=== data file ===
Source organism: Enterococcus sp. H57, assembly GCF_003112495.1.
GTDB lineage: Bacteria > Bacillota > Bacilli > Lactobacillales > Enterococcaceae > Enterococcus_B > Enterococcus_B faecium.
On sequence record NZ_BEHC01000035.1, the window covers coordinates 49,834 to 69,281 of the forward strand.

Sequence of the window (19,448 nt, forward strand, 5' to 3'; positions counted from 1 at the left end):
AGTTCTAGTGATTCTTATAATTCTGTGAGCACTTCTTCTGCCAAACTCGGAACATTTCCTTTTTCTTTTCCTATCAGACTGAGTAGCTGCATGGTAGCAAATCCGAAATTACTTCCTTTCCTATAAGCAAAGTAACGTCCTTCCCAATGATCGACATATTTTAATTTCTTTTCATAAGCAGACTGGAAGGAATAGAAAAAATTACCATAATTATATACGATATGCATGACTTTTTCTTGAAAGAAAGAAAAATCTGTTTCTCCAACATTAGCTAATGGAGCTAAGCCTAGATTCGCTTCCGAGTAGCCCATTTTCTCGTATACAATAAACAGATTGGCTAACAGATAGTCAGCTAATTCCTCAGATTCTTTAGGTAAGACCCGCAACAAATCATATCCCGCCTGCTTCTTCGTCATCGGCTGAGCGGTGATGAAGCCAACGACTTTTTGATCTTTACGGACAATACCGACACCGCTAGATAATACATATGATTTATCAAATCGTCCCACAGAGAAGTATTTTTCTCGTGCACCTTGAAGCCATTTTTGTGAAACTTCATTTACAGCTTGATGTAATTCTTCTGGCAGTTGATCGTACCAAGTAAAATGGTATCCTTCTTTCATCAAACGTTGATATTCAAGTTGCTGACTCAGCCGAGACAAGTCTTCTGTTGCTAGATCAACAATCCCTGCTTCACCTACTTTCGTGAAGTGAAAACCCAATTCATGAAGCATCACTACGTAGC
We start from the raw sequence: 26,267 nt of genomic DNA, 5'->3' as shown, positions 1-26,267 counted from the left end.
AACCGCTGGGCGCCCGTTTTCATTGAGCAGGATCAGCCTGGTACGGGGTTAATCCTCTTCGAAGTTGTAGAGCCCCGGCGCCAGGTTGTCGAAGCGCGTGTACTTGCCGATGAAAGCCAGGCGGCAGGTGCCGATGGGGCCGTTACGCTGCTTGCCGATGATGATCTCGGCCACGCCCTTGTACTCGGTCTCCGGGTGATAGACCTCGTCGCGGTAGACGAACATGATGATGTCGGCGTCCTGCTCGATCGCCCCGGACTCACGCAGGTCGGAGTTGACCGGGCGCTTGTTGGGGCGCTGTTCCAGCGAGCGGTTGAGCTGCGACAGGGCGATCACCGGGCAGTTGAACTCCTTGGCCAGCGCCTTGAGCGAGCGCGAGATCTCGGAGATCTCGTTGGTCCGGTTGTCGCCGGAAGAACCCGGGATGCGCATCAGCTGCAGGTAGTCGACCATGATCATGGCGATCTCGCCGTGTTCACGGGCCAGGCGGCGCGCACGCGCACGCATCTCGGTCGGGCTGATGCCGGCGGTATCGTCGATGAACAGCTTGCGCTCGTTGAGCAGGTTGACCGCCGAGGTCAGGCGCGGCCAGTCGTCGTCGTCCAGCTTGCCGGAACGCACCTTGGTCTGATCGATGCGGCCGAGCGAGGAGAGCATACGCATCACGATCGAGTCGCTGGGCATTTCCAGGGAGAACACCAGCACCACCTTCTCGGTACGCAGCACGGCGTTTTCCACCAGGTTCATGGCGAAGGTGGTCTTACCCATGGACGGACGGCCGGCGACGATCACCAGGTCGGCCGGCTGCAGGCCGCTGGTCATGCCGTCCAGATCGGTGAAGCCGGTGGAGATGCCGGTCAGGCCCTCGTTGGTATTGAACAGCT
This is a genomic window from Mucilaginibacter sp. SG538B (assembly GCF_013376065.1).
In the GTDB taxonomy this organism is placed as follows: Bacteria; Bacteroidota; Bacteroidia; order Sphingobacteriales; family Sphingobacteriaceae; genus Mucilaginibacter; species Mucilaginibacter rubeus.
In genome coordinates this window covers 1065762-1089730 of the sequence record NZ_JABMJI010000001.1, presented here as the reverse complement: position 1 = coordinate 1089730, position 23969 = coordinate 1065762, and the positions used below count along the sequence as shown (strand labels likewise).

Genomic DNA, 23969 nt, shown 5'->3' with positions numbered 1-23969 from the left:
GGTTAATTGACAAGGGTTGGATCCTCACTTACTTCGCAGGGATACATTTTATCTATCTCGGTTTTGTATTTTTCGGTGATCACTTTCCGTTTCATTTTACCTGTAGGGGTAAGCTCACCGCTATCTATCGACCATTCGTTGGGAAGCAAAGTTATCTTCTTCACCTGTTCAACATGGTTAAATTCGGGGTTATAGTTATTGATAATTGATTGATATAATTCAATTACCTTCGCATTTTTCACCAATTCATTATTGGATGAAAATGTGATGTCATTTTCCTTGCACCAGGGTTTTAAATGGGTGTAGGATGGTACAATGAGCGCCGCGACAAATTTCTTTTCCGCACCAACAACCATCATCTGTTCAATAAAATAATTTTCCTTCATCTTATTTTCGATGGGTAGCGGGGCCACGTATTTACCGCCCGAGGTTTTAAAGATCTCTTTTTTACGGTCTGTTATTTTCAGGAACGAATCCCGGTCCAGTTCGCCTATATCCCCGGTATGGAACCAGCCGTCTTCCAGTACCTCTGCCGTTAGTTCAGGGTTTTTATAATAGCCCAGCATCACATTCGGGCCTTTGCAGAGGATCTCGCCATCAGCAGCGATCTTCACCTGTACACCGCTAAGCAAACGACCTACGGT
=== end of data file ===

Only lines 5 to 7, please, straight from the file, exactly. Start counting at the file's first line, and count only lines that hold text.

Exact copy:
AGTTCTAGTGATTCTTATAATTCTGTGAGCACTTCTTCTGCCAAACTCGGAACATTTCCTTTTTCTTTTCCTATCAGACTGAGTAGCTGCATGGTAGCAAATCCGAAATTACTTCCTTTCCTATAAGCAAAGTAACGTCCTTCCCAATGATCGACATATTTTAATTTCTTTTCATAAGCAGACTGGAAGGAATAGAAAAAATTACCATAATTATATACGATATGCATGACTTTTTCTTGAAAGAAAGAAAAATCTGTTTCTCCAACATTAGCTAATGGAGCTAAGCCTAGATTCGCTTCCGAGTAGCCCATTTTCTCGTATACAATAAACAGATTGGCTAACAGATAGTCAGCTAATTCCTCAGATTCTTTAGGTAAGACCCGCAACAAATCATATCCCGCCTGCTTCTTCGTCATCGGCTGAGCGGTGATGAAGCCAACGACTTTTTGATCTTTACGGACAATACCGACACCGCTAGATAATACATATGATTTATCAAATCGTCCCACAGAGAAGTATTTTTCTCGTGCACCTTGAAGCCATTTTTGTGAAACTTCATTTACAGCTTGATGTAATTCTTCTGGCAGTTGATCGTACCAAGTAAAATGGTATCCTTCTTTCATCAAACGTTGATATTCAAGTTGCTGACTCAGCCGAGACAAGTCTTCTGTTGCTAGATCAACAATCCCTGCTTCACCTACTTTCGTGAAGTGAAAACCCAATTCATGAAGCATCACTACGTAGC
We start from the raw sequence: 26,267 nt of genomic DNA, 5'->3' as shown, positions 1-26,267 counted from the left end.
AACCGCTGGGCGCCCGTTTTCATTGAGCAGGATCAGCCTGGTACGGGGTTAATCCTCTTCGAAGTTGTAGAGCCCCGGCGCCAGGTTGTCGAAGCGCGTGTACTTGCCGATGAAAGCCAGGCGGCAGGTGCCGATGGGGCCGTTACGCTGCTTGCCGATGATGATCTCGGCCACGCCCTTGTACTCGGTCTCCGGGTGATAGACCTCGTCGCGGTAGACGAACATGATGATGTCGGCGTCCTGCTCGATCGCCCCGGACTCACGCAGGTCGGAGTTGACCGGGCGCTTGTTGGGGCGCTGTTCCAGCGAGCGGTTGAGCTGCGACAGGGCGATCACCGGGCAGTTGAACTCCTTGGCCAGCGCCTTGAGCGAGCGCGAGATCTCGGAGATCTCGTTGGTCCGGTTGTCGCCGGAAGAACCCGGGATGCGCATCAGCTGCAGGTAGTCGACCATGATCATGGCGATCTCGCCGTGTTCACGGGCCAGGCGGCGCGCACGCGCACGCATCTCGGTCGGGCTGATGCCGGCGGTATCGTCGATGAACAGCTTGCGCTCGTTGAGCAGGTTGACCGCCGAGGTCAGGCGCGGCCAGTCGTCGTCGTCCAGCTTGCCGGAACGCACCTTGGTCTGATCGATGCGGCCGAGCGAGGAGAGCATACGCATCACGATCGAGTCGCTGGGCATTTCCAGGGAGAACACCAGCACCACCTTCTCGGTACGCAGCACGGCGTTTTCCACCAGGTTCATGGCGAAGGTGGTCTTACCCATGGACGGACGGCCGGCGACGATCACCAGGTCGGCCGGCTGCAGGCCGCTGGTCATGCCGTCCAGATCGGTGAAGCCGGTGGAGATGCCGGTCAGGCCCTCGTTGGTATTGAACAGCT